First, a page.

Graduation Year


Graduation Month


Document Type


Degree Name

Bachelor of Arts

School or Department




Faculty Mentor Department


Faculty Mentor

Katrina Mullan


Noise Pollution, Railroad, Hedonic Valuation

Subject Categories

Other Economics | Urban Studies and Planning


Noise pollution is a harmful issue that affects all who have the ability to hear, especially those who live close to major noise sources. Some of the most pervasive noise pollutants are major freight and passenger trains, which are a constant nuisance for many citizens across the United States and around the world. One of the greatest impacts that railroad noise pollution has is on residential housing prices, both the value and appreciation of property are often harmed. My analysis quantifies the effect that elevated noise levels associated with proximity to railroad lines have on residential housing prices in Cook County, Illinois, which is comprised of the city of Chicago and its surrounding metropolitan area. At a broader level, noise pollution has consequences on the real estate market. Individuals will make tradeoffs within the housing market when purchasing a house; deciding which attributes are worth spending more or less money for, like deciding to spend less for a home that is close to a rail line. Providing quantitative evidence of the physical relationships between noise pollution and housing prices allows us to establish a concrete understanding of these underlying preferences for different housing trade-offs within the real estate market. While this understanding is useful in and of itself, it can also be an invaluable source of knowledge for both researchers and policymakers who have obligations to protect the residents and new home buyers of Cook County.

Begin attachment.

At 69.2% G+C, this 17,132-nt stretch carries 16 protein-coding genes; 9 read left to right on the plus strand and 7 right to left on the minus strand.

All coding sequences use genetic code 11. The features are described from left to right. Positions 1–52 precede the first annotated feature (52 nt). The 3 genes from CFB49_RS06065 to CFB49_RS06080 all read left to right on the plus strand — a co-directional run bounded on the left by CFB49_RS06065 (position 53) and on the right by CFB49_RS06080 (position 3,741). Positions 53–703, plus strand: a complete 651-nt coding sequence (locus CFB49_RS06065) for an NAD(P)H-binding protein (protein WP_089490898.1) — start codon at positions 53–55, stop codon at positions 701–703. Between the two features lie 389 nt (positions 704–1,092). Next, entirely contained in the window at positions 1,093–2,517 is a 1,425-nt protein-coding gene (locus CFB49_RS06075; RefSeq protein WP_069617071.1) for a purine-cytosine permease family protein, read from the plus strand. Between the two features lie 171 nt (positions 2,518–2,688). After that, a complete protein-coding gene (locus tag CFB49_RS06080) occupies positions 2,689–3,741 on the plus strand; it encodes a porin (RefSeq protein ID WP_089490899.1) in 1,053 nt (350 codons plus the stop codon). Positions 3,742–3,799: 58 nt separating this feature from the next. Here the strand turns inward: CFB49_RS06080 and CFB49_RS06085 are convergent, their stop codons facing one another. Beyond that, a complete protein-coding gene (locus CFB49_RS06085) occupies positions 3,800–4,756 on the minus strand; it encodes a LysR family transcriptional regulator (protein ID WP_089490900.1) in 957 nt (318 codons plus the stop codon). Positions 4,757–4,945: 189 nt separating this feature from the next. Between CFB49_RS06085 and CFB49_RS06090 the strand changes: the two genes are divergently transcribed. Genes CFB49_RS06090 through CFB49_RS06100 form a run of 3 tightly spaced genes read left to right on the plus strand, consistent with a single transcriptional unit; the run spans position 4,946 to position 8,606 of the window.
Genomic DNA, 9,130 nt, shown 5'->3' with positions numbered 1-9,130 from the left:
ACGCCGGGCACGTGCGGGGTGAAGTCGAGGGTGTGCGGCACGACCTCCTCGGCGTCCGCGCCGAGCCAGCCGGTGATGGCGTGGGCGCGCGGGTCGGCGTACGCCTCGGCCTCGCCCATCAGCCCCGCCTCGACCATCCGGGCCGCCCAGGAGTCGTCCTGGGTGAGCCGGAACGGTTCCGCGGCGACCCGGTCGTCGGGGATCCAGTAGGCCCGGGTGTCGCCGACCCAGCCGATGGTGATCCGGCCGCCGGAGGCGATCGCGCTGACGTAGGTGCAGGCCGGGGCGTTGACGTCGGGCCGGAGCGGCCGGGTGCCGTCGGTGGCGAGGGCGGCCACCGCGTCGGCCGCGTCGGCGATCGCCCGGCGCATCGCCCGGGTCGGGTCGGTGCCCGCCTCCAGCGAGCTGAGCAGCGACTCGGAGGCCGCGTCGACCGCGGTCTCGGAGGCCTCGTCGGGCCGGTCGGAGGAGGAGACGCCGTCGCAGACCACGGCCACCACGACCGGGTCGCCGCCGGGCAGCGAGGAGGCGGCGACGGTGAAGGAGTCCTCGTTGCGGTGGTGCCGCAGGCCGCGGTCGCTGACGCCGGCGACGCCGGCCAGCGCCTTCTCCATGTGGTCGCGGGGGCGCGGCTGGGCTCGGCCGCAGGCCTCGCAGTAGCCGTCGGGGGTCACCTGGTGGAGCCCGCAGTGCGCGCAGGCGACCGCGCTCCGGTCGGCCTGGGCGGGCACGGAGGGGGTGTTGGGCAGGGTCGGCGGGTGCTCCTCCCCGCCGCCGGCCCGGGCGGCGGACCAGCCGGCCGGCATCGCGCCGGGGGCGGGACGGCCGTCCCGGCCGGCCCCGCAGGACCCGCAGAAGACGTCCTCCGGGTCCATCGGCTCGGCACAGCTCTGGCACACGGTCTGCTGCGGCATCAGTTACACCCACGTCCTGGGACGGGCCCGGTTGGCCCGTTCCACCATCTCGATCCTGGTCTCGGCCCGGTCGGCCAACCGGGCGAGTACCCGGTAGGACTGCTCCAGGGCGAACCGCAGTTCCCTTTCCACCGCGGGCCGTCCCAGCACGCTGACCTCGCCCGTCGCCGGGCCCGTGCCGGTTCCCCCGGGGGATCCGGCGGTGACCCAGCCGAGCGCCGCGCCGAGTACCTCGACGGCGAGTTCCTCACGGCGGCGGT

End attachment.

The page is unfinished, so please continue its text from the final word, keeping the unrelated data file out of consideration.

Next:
Honors College Research Project


GLI Capstone Project




© Copyright 2024 Clemens Walter Wilson